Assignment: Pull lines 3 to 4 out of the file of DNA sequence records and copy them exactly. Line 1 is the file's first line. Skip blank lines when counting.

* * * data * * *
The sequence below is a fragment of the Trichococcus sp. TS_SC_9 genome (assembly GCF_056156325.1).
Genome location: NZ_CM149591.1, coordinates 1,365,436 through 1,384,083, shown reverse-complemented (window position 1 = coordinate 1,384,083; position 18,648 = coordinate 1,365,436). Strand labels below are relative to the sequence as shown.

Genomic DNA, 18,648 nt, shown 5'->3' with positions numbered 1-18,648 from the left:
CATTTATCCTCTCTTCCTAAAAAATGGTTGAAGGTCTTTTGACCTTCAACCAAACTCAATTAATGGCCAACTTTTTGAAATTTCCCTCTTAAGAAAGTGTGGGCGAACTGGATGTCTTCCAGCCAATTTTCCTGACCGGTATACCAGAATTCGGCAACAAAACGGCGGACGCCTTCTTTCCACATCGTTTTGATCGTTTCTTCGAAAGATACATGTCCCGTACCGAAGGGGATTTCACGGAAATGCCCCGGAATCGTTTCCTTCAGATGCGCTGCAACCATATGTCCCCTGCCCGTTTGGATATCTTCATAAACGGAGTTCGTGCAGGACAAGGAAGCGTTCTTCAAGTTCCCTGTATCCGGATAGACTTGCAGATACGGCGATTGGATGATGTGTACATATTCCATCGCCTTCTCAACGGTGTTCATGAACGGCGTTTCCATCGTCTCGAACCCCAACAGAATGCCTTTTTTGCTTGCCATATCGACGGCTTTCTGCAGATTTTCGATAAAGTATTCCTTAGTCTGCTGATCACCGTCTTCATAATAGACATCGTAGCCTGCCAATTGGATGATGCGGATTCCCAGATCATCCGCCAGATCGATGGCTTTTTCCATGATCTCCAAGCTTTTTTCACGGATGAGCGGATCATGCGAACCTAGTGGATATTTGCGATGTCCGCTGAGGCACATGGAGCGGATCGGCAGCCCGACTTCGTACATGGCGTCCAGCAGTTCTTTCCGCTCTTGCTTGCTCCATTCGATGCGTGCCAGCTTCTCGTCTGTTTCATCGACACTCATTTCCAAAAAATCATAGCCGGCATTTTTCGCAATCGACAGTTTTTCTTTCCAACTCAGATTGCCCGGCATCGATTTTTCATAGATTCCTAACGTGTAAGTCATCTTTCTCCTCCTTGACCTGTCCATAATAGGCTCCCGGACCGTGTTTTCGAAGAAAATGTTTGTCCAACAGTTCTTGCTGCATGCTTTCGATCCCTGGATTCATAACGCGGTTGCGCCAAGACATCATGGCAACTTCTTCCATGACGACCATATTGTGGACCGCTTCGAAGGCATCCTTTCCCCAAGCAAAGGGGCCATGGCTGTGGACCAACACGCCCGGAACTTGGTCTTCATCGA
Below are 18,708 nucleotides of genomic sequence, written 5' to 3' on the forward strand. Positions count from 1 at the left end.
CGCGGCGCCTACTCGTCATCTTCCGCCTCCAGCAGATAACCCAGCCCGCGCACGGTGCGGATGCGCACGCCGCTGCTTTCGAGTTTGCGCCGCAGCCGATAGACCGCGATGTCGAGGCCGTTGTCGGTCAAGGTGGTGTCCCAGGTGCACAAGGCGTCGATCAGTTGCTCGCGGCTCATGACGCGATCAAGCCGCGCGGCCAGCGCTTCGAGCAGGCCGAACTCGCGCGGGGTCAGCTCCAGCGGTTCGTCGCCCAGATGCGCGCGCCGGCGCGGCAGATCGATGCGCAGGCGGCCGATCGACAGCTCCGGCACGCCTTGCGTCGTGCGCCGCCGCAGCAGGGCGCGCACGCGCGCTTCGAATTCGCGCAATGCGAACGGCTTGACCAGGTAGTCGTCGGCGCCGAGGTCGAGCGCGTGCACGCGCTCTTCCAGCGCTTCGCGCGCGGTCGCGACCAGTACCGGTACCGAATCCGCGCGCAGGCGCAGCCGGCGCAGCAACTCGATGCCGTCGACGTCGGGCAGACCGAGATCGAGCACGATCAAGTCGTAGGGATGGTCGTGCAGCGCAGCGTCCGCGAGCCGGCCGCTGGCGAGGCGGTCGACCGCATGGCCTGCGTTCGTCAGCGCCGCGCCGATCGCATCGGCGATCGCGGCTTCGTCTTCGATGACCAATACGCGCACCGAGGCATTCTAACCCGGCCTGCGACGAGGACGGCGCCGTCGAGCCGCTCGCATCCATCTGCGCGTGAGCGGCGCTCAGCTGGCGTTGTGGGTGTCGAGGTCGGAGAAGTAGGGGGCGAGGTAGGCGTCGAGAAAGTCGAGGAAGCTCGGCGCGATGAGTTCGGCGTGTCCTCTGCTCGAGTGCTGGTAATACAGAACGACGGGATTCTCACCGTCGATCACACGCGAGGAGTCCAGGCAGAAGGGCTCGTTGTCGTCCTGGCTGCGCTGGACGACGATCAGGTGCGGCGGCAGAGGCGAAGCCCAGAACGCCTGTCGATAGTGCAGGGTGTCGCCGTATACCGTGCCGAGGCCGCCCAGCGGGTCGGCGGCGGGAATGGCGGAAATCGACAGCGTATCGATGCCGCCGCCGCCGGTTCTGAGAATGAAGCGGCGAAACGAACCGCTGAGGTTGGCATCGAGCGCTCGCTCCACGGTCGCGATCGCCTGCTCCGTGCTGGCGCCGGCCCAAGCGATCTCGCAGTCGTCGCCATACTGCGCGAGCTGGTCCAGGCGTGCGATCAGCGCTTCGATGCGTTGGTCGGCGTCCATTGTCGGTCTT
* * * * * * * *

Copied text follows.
Genomic DNA, 18,648 nt, shown 5'->3' with positions numbered 1-18,648 from the left:
CATTTATCCTCTCTTCCTAAAAAATGGTTGAAGGTCTTTTGACCTTCAACCAAACTCAATTAATGGCCAACTTTTTGAAATTTCCCTCTTAAGAAAGTGTGGGCGAACTGGATGTCTTCCAGCCAATTTTCCTGACCGGTATACCAGAATTCGGCAACAAAACGGCGGACGCCTTCTTTCCACATCGTTTTGATCGTTTCTTCGAAAGATACATGTCCCGTACCGAAGGGGATTTCACGGAAATGCCCCGGAATCGTTTCCTTCAGATGCGCTGCAACCATATGTCCCCTGCCCGTTTGGATATCTTCATAAACGGAGTTCGTGCAGGACAAGGAAGCGTTCTTCAAGTTCCCTGTATCCGGATAGACTTGCAGATACGGCGATTGGATGATGTGTACATATTCCATCGCCTTCTCAACGGTGTTCATGAACGGCGTTTCCATCGTCTCGAACCCCAACAGAATGCCTTTTTTGCTTGCCATATCGACGGCTTTCTGCAGATTTTCGATAAAGTATTCCTTAGTCTGCTGATCACCGTCTTCATAATAGACATCGTAGCCTGCCAATTGGATGATGCGGATTCCCAGATCATCCGCCAGATCGATGGCTTTTTCCATGATCTCCAAGCTTTTTTCACGGATGAGCGGATCATGCGAACCTAGTGGATATTTGCGATGTCCGCTGAGGCACATGGAGCGGATCGGCAGCCCGACTTCGTACATGGCGTCCAGCAGTTCTTTCCGCTCTTGCTTGCTCCATTCGATGCGTGCCAGCTTCTCGTCTGTTTCATCGACACTCATTTCCAAAAAATCATAGCCGGCATTTTTCGCAATCGACAGTTTTTCTTTCCAACTCAGATTGCCCGGCATCGATTTTTCATAGATTCCTAACGTGTAAGTCATCTTTCTCCTCCTTGACCTGTCCATAATAGGCTCCCGGACCGTGTTTTCGAAGAAAATGTTTGTCCAACAGTTCTTGCTGCATGCTTTCGATCCCTGGATTCATAACGCGGTTGCGCCAAGACATCATGGCAACTTCTTCCATGACGACCATATTGTGGACCGCTTCGAAGGCATCCTTTCCCCAAGCAAAGGGGCCATGGCTGTGGACCAACACGCCCGGAACTTGGTCTTCATCGA